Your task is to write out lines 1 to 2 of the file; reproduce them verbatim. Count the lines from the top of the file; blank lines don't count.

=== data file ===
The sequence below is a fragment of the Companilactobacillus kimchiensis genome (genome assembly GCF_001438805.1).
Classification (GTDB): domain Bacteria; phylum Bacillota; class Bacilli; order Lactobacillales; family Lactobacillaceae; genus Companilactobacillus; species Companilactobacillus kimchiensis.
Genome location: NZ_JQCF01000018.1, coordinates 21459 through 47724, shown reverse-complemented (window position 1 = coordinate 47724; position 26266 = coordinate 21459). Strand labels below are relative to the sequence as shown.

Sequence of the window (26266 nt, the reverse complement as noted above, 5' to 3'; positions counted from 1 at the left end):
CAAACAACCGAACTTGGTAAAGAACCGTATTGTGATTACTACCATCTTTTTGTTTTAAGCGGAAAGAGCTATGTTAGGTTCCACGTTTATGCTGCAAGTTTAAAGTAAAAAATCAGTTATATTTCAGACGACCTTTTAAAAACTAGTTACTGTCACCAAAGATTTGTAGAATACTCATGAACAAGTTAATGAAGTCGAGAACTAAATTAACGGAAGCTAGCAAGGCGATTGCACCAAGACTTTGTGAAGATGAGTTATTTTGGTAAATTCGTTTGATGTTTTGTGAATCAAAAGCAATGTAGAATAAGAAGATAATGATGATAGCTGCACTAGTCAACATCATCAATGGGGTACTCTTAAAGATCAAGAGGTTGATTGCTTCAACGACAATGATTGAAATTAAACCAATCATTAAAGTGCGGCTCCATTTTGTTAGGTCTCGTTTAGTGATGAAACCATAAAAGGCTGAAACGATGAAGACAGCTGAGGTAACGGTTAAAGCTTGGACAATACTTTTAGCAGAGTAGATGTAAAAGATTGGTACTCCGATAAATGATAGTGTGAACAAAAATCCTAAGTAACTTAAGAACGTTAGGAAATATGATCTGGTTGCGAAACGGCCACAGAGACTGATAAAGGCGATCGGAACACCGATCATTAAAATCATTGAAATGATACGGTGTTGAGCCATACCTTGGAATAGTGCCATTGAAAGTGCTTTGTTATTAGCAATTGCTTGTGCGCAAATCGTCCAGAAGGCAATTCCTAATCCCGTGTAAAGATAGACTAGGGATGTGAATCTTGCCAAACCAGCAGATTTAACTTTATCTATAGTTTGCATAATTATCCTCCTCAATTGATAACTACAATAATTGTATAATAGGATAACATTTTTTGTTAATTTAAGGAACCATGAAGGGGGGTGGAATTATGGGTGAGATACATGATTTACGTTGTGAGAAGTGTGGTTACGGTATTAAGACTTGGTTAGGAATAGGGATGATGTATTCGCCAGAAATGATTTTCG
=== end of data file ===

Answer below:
The sequence below is a fragment of the Companilactobacillus kimchiensis genome (genome assembly GCF_001438805.1).
Classification (GTDB): domain Bacteria; phylum Bacillota; class Bacilli; order Lactobacillales; family Lactobacillaceae; genus Companilactobacillus; species Companilactobacillus kimchiensis.